As surgeries and medical procedures become safer and more widespread, the number of medical instruments and devices that must be sterilized, cataloged and cared for has gone up exponentially. The sterile processing certification is the backbone of these departments in hospitals and other medical facilities, helping to indirectly ensure patients are safe during procedures and examinations by carefully sterilizing each piece of equipment before it is used. In fact, the sterile processing department is often referred to as the “heart of the hospital.”
Sterile Processing Technicians work anywhere surgical or medical procedures are completed. More than two-thirds of all sterile processing technicians work in hospitals, where teams are on-duty 24 hours a day to decontaminate, sterilize, and store tools and equipment before they’re ready for the next use. Technicians also work in doctor’s offices, dental clinics and outpatient facilities, preparing equipment for procedures like pap smears and skin growth removal.
A sterile processing technician must have an eye for detail and extreme precision to disassemble, clean, sterilize and reassemble each clinical instrument and piece of medical equipment, taking note of any scratches or other damage that could affect the effectiveness or safety of an item when it is used in a patient’s body. They also must take inventory, put together instrument trays, and order and distribute supplies. They must also keep a close watch on expiration dates so they can discard and replace items before they’re no longer effective, and be alert and quick to respond when a contaminated item is discovered.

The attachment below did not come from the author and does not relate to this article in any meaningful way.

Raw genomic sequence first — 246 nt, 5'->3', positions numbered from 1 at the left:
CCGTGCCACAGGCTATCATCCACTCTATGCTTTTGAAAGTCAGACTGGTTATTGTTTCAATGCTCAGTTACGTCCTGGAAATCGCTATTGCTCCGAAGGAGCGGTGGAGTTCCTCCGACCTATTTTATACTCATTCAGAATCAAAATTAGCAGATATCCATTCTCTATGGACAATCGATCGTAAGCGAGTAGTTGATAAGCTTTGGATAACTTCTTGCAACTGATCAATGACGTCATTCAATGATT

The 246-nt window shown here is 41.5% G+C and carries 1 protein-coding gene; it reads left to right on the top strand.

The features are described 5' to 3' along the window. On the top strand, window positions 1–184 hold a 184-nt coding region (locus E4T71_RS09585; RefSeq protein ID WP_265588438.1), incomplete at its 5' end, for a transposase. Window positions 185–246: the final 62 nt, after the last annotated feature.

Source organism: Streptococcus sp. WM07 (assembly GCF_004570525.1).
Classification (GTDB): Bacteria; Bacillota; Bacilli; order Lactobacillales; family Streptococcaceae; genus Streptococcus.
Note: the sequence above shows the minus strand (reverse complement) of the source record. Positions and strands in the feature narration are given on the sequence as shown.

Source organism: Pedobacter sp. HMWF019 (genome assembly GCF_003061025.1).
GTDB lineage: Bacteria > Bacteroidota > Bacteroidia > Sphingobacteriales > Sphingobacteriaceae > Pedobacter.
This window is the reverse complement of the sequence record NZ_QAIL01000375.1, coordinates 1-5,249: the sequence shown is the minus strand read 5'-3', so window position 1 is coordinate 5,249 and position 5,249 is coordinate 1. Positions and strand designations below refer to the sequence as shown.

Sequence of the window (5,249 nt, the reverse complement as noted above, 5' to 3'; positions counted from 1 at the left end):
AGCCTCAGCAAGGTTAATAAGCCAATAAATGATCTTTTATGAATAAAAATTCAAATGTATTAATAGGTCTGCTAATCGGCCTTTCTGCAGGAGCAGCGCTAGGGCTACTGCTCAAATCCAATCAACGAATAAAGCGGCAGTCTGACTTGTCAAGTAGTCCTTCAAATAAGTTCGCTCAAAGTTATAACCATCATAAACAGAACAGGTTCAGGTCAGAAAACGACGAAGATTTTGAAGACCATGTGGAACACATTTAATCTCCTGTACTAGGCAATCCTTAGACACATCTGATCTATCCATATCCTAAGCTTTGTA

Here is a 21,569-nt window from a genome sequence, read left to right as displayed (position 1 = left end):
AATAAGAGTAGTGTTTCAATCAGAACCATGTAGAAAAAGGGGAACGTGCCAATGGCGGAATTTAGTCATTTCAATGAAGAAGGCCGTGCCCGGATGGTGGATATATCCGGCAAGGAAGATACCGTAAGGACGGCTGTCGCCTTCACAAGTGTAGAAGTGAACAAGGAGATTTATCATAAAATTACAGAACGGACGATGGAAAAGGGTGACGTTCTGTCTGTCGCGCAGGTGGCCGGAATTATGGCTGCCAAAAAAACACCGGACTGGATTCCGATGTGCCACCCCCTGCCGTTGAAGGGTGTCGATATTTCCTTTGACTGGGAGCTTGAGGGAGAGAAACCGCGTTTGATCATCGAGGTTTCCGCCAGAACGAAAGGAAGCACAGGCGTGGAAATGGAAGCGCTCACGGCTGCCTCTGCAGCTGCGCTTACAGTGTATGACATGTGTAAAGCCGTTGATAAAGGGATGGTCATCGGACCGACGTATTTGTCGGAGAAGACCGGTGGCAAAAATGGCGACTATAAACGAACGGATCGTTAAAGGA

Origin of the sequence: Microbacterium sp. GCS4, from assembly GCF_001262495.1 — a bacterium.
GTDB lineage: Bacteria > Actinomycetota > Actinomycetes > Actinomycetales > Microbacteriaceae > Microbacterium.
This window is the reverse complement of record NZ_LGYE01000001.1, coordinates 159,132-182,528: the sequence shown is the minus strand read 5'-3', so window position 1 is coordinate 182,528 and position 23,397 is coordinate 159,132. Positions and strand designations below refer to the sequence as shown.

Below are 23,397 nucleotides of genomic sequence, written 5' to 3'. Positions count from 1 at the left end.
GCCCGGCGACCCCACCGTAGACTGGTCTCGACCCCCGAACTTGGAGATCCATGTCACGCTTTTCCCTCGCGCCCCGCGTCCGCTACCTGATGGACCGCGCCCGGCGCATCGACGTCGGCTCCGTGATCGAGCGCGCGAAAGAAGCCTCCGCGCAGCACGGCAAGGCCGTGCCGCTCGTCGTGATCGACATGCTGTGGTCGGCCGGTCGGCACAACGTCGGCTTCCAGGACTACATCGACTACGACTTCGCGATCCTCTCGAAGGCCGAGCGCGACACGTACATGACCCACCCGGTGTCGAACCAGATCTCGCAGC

Though it can be stressful, the sterile processing technician’s job is very important and can be rewarding as well. However, if you’re not treated with the respect and value that your skills and experience deserve, it may be time to seek a new employer or department.
There are a number of ways to become a sterile processing technician, including enrolling in a sterile processing program, earning a diploma from an accredited vocational school, or getting on-the-job training. Sterile processing programs typically provide students with a high-level overview of infection control best practices and the basics of sterilization techniques, before teaching them how to prepare for the certification exams they’ll face when they graduate.
Although it isn’t required in all states, obtaining a certification can make you more valuable to employers and will help ensure your ability to perform the job well. There are a variety of certification programs available, offered by national and regional accrediting bodies, such as the Healthcare Sterile Processing Association and the Certification Board for Sterile Processing and Distribution. Once you’ve passed your certification exam, you can start your career.